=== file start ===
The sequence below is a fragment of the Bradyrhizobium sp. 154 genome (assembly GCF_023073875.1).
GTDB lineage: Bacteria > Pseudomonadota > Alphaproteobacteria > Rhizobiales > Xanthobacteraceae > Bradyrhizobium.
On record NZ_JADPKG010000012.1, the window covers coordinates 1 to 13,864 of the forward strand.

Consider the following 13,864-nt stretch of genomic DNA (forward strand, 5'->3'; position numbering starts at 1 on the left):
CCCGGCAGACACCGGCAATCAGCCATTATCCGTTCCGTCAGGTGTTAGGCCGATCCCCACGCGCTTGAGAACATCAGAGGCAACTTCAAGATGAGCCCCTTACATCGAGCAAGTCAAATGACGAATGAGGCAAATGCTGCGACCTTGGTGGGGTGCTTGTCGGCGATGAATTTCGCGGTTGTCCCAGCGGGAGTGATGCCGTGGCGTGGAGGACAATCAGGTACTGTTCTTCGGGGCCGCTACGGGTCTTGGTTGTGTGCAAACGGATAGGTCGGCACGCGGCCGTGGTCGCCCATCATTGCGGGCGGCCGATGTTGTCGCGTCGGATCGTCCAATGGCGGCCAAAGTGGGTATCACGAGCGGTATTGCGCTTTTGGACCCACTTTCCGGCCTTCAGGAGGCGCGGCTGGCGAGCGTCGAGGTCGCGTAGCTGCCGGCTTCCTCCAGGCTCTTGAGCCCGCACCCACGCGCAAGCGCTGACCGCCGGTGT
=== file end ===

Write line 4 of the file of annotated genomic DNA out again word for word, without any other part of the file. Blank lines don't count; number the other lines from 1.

Consider the following 13,864-nt stretch of genomic DNA (forward strand, 5'->3'; position numbering starts at 1 on the left):